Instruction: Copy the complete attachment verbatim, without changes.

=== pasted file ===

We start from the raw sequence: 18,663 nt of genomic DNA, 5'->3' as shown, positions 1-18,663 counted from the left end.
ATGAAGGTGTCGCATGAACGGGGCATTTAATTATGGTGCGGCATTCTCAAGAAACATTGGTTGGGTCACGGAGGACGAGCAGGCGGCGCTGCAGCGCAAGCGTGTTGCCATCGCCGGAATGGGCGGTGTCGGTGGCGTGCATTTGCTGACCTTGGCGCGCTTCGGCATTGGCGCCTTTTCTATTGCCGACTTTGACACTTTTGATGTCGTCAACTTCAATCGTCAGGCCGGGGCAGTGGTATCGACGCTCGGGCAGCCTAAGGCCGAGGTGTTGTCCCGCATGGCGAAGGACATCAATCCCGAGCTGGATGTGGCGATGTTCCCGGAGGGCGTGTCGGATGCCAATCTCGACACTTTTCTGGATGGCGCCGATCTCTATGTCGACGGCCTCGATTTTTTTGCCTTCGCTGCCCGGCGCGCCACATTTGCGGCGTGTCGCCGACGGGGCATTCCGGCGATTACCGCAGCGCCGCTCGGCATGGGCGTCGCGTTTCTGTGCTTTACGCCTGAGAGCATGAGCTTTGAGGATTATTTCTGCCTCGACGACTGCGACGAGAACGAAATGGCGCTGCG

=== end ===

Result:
We start from the raw sequence: 18,663 nt of genomic DNA, 5'->3' as shown, positions 1-18,663 counted from the left end.
ATGAAGGTGTCGCATGAACGGGGCATTTAATTATGGTGCGGCATTCTCAAGAAACATTGGTTGGGTCACGGAGGACGAGCAGGCGGCGCTGCAGCGCAAGCGTGTTGCCATCGCCGGAATGGGCGGTGTCGGTGGCGTGCATTTGCTGACCTTGGCGCGCTTCGGCATTGGCGCCTTTTCTATTGCCGACTTTGACACTTTTGATGTCGTCAACTTCAATCGTCAGGCCGGGGCAGTGGTATCGACGCTCGGGCAGCCTAAGGCCGAGGTGTTGTCCCGCATGGCGAAGGACATCAATCCCGAGCTGGATGTGGCGATGTTCCCGGAGGGCGTGTCGGATGCCAATCTCGACACTTTTCTGGATGGCGCCGATCTCTATGTCGACGGCCTCGATTTTTTTGCCTTCGCTGCCCGGCGCGCCACATTTGCGGCGTGTCGCCGACGGGGCATTCCGGCGATTACCGCAGCGCCGCTCGGCATGGGCGTCGCGTTTCTGTGCTTTACGCCTGAGAGCATGAGCTTTGAGGATTATTTCTGCCTCGACGACTGCGACGAGAACGAAATGGCGCTGCG